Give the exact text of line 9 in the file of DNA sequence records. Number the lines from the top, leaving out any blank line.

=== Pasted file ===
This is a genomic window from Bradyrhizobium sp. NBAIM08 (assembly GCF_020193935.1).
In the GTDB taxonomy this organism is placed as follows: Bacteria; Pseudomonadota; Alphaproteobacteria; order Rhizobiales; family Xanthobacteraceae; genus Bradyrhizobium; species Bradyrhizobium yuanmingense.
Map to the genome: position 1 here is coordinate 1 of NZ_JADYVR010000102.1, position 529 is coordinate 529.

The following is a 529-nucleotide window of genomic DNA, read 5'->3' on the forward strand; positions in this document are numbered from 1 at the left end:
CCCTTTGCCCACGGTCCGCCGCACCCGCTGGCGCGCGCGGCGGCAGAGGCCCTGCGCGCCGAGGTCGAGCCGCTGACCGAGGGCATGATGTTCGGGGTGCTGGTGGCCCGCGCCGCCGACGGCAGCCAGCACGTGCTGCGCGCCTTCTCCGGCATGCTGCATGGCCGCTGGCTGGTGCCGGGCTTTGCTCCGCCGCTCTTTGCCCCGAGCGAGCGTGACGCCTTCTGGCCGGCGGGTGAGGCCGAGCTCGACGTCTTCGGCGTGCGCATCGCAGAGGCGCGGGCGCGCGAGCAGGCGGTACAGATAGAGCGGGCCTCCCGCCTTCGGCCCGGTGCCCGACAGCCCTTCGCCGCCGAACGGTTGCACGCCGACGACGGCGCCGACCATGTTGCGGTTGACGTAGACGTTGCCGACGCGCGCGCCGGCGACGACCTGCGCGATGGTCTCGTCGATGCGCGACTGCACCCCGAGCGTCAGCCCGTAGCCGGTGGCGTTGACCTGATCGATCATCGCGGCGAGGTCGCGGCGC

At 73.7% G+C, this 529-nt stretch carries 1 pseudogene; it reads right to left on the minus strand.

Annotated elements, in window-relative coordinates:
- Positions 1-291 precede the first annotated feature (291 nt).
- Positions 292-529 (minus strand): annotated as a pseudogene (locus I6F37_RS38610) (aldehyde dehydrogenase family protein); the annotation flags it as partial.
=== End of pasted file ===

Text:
- Positions 292-529 (minus strand): annotated as a pseudogene (locus I6F37_RS38610) (aldehyde dehydrogenase family protein); the annotation flags it as partial.